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Family-Owned, Patient-Focused: The Renfrew Center Difference


Meal Support for Eating Disorders: What to Do Before, During & After Meals

Mother and daughter holding hands while sitting on the couch, supporting each other.

Written by: Judy Adams, NCC (she/her/hers)
Team Leader, The Renfrew Center of Pittsburgh

Meal support plays a critical role in eating disorder treatment, creating a structured and supportive environment to help an individual navigate their meals and learn healthier eating patterns. But how does the process work and what steps are required?

Mother and daughter holding hands while sitting on the couch, supporting each other.Eating disorders can be conceptualized as emotional disorders. As such, a primary objective in eating disorder treatment is to support individuals in learning therapeutic skills to build awareness of their emotional experiences and to learn how to build emotional tolerance without engaging in strategies of avoidance (e.g., eating disorder symptoms) when experiencing uncomfortable emotions or situations.

A large part of that work is around mealtimes. Everyone’s experience with eating disorder symptoms can vary drastically so it is crucial to become curious about your loved one’s personal experience with an eating disorder. This can foster connection with your loved one, allow you to build a better understanding of their lived experience and clarify what your role as their supporter can be.

This can feel like a scary and daunting objective but have no fear. We are human; we are not striving to be the perfect support person, but rather we are building tolerance to imperfection and meeting our loved ones where they are in their recovery journey.

What Is Meal Support?

Meal support can be described as emotional support that can occur before, during, and after meals. The purpose of meal support is to provide individuals with support in consistently nourishing their body to meet their individualized needs while strengthening their emotional awareness, improving emotional tolerance, and increasing the variety of foods from all food groups.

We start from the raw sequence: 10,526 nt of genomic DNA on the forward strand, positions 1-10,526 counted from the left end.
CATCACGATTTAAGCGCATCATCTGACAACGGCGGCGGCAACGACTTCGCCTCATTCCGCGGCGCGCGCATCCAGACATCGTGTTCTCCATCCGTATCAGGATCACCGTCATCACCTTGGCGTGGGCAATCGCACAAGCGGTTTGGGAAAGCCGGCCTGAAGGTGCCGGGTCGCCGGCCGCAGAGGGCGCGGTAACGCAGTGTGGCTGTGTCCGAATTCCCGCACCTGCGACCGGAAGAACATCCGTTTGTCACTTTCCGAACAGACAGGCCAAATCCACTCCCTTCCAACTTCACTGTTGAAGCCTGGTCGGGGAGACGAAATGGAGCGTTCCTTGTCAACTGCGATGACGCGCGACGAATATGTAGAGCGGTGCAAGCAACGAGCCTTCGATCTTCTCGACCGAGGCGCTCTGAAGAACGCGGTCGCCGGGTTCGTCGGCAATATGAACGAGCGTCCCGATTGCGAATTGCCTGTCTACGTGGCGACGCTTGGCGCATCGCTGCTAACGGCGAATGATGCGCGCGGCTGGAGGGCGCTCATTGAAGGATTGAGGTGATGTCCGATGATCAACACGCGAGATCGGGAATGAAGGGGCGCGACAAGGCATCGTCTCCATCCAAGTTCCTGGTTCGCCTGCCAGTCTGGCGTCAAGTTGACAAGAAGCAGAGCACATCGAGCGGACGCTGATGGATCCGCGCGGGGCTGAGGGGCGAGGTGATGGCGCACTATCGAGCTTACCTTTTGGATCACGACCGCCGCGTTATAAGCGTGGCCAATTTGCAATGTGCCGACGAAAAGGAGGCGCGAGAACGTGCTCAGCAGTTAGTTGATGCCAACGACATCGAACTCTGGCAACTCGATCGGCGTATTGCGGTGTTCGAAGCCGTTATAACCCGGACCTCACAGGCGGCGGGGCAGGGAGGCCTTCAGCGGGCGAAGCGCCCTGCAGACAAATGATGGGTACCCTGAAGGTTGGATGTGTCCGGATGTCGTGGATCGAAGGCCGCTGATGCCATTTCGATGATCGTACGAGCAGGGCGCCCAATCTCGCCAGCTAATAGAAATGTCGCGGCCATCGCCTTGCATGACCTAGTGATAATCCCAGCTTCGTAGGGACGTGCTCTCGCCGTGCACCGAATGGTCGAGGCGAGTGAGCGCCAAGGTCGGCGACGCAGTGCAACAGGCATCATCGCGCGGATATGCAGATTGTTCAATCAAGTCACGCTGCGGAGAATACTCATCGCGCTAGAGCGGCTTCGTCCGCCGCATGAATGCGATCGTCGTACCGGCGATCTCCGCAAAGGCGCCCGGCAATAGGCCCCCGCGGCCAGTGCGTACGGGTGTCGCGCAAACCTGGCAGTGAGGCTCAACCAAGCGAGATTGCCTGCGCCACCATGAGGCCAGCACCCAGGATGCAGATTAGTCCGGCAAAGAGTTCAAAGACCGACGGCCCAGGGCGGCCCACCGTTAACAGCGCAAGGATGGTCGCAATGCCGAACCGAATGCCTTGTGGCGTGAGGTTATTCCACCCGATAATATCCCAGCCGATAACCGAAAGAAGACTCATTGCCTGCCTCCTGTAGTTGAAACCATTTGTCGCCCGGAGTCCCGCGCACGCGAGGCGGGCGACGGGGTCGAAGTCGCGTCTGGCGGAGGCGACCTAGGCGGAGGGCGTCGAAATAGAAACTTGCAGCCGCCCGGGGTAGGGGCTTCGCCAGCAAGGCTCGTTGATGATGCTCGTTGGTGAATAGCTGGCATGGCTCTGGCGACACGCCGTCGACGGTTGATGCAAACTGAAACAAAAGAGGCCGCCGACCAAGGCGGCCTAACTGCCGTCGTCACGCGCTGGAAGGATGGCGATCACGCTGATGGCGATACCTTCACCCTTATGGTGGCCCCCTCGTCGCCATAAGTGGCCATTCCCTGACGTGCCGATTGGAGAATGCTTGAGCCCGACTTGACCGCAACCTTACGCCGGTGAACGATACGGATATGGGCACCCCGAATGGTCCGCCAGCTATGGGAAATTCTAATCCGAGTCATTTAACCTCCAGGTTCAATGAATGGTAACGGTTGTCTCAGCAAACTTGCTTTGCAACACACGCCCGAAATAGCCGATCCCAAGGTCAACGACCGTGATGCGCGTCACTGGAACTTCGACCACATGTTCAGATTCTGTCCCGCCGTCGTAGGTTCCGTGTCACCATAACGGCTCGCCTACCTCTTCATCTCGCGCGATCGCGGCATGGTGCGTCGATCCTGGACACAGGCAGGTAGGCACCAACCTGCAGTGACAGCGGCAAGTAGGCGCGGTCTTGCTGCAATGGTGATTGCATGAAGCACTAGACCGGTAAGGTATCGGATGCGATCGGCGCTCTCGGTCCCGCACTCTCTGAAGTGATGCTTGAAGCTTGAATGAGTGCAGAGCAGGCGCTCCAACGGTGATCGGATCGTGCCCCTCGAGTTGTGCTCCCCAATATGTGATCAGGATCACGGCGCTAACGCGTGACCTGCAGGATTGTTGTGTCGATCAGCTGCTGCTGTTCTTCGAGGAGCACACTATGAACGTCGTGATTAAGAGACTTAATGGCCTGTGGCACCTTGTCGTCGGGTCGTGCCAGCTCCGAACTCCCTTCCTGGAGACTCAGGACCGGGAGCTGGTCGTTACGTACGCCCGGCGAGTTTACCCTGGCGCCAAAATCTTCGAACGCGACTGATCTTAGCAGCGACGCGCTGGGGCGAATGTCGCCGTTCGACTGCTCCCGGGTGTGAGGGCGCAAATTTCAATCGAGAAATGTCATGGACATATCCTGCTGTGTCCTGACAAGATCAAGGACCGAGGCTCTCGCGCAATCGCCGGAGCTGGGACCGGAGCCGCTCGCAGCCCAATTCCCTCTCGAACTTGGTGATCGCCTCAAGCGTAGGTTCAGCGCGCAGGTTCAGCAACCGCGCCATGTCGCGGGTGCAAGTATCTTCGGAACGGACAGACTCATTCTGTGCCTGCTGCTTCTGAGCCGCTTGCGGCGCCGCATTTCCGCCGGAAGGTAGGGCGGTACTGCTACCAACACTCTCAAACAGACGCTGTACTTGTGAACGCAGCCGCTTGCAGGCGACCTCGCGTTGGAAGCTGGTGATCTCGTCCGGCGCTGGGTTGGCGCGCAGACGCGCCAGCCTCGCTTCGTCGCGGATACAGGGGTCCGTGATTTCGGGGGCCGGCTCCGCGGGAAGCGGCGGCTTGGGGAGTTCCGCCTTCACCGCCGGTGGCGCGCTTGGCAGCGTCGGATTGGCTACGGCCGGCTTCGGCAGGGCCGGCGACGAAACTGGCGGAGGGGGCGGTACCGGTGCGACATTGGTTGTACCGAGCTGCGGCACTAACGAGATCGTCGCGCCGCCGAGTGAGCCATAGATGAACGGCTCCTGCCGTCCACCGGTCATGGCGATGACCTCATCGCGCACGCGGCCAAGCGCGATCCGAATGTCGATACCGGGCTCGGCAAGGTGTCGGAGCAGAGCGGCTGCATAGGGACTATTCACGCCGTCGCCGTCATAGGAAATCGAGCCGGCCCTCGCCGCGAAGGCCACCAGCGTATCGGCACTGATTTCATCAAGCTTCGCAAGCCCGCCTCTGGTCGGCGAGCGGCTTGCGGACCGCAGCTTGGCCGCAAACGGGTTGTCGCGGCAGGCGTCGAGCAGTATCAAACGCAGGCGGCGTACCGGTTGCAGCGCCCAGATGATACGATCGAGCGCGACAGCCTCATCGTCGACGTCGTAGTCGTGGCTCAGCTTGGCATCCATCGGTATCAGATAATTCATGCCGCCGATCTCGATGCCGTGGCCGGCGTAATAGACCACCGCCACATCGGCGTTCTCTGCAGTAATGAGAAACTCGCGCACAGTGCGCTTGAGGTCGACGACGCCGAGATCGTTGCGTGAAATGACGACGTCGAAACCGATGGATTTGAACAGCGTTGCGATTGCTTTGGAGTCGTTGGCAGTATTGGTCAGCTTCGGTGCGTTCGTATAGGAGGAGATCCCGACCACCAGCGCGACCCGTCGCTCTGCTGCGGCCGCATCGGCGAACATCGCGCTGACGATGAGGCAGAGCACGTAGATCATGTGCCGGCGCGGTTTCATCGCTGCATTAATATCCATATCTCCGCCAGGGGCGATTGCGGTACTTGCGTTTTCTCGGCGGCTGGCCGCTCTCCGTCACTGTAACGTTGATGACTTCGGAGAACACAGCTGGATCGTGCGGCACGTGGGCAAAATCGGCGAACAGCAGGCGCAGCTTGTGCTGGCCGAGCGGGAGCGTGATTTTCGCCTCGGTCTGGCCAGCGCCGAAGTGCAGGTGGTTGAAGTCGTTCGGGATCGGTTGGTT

Meal support can take on many different forms depending on a lot of different factors such as what stage of recovery a person is in, their level of motivation for recovery, their age and developmental stage, and what resources they have available to them.

How to Conduct a Meal Support Session: Pre, During & Post-Meal

The supportive suggestions outlined below may be helpful for your loved one, but I encourage you to discuss them with your loved one before implementing them. As mentioned earlier, experiences of an eating disorder can vary, as does the type of support that feels helpful.

Meal Planning & Preparation

As a support, it may be helpful to gain an understanding of your loved one’s nutritional needs and what their dietary providers are recommending. Your loved one may be recommended to follow a meal plan and have established mealtime goals personalized for their treatment needs. Consistency and collaboration are very important when discussing meal planning, preparation, and timing of meals.

  • Establish consistent times for when meals will occur. (e.g., breakfast will be at 8am, lunch will be at 12pm, afternoon snack will be at 3pm, and dinner will be at 5pm).
  • Planning out what the meals will be in advance. You can plan breakfast, lunch, dinner, and snacks for 1-2 days at a time or planning for an entire week to support your loved one. Planning meals ahead of time can help normalize eating consistently throughout the day and reduce distressful surprises that may interfere with completion.
  • Giving your loved one options can be helpful, but make sure to not overwhelm them with too many options.
  • Have a conversation with your loved one about mealtime triggers from past meals that evoke eating disorder thoughts, urges, and behaviors. As a support, you can be more aware of what is helpful and what might not be helpful during future meals.